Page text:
(A version of this post previously appeared on the Leeds Museums and Galleries ‘Secret Lives of Objects’ blog – well worth a visit.)
Much of the collection of Cypriot antiquities which now belongs to the Leeds City Museum was formed under the auspices of the Leeds Philosophical and Literary Society, established in 1819 and still going strong. The 19th century activities of the ‘Leeds Phil and Lit’, its members and the curators of its museum are hugely impressive, and help explain how Leeds came to have such an impressive City Museum.
The Leeds Philosophical and Literary Society’s museum was enriched in 1876 by the purchase of Cypriot ceramics collected by Thomas Backhouse Sandwith. Sandwith was the British Vice-Consul in Cyprus from 1865, and during his time on the island he developed a deep interest in its history and culture. He amassed a considerable collection of artefacts, some of which he brought to England. Unusually for the time, as well as collecting he also studied the ceramics in some depth, and eventually published an article in Archaeologia (the journal of the Society of Antiquaries of London), ‘On the different styles of Pottery found in Ancient Tombs in the Island of Cyprus’ (1877).
This article includes beautifully detailed hand-drawn illustrations of some of Sandwith’s finds, by one of the Society of Antiquaries’ skilled draughtsmen.
In fact, it appears we owe these illustrations to Sandwith’s decision to participate in the Leeds Exhibition in 1875: a note on p.142 of his article remarks:
‘The delay in publishing this memoir has arisen from the small size of the sketches that accompanied it, which rendered them unsuitable for engraving. Advantage has, however, been taken of the author’s having sent a portion of his collection to the Leeds Exhibition, 1875, to obtain larger drawings from selected examples.’
The article is accompanied by only 26 illustrations of ceramics, and, unsurprisingly, the three vessels in the Leeds collection known to have been purchased from Sandwith are not along them. However, the triple vessel illustrated in the lower left-hand corner of plate IX (above) looked rather familiar:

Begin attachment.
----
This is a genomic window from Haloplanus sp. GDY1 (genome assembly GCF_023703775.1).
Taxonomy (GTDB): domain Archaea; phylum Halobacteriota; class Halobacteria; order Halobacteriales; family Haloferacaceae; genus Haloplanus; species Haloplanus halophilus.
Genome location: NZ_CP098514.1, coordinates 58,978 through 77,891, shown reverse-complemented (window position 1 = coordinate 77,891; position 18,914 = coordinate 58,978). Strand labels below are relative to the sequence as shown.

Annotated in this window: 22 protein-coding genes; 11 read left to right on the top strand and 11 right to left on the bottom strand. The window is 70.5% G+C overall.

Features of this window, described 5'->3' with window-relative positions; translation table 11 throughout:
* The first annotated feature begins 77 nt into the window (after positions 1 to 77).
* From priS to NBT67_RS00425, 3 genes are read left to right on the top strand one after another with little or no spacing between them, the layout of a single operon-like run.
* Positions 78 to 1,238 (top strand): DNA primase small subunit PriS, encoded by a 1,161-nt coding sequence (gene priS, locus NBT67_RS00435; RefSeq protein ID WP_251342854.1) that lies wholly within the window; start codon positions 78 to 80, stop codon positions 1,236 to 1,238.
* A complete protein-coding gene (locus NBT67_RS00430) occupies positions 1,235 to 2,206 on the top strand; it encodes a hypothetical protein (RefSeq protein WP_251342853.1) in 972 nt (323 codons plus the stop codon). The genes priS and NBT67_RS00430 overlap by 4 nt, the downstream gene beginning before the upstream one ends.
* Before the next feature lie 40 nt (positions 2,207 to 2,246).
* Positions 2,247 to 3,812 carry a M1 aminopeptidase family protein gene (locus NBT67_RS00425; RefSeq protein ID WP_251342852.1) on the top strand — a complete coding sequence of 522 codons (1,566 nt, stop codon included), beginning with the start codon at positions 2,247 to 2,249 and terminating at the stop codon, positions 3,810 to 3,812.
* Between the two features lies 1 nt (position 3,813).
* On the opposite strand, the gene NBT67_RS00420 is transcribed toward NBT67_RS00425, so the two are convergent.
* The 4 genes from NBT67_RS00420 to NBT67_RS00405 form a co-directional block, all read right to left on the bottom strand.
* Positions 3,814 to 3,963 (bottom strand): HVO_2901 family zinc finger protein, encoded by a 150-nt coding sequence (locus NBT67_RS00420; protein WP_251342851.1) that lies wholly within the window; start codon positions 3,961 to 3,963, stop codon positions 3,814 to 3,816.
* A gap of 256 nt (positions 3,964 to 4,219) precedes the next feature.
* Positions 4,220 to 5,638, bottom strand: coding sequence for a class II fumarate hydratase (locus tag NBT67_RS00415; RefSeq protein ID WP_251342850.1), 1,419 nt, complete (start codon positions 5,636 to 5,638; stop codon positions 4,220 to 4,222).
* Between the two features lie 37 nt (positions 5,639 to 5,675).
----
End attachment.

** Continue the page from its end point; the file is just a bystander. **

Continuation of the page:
They are both examples of the intriguing composite ‘juglets’ which take the form of two or three small individual vessels joined together at the neck. The Leeds Museum juglet is made of blackened buff ware, consisting of three cone-shaped vessels joined in a single neck, with a central panel of punched decoration and one handle. This fits closely with the illustration to Sandwith’s article.
It seems at least possible that the Leeds Museum juglet is the same one collected by Sandwith and illustrated in his Archaeologia article. There are few additional ‘biographical’ details available; it could have come into the Leeds Philosophical and Literary Society’s collection as part of the recorded acquisition, or perhaps could have been bought by someone in Leeds, and subsequently donated to the Museum.
The case for identity is strengthened by an article by R.S. Merrillees, ‘T.B. Sandwith and the beginnings of Cypriote archaeology’. Working from the illustrations to Sandwith’s article, he describes the juglet in question as:
‘…a unique Tell el Yahudiya acorn vase of a type not represented in [the standard] corpus… obviously an import and can be dated to M.C. III or L.C. I between the seventeenth and the sixteenth centuries BC.’ (Merrillees, p.224).
If the type of the juglet is rare, it seems the less likely that there would be two very similar examples. I like to think it’s the same one, and that my researches will eventually turn up the missing link in its history; we shall see!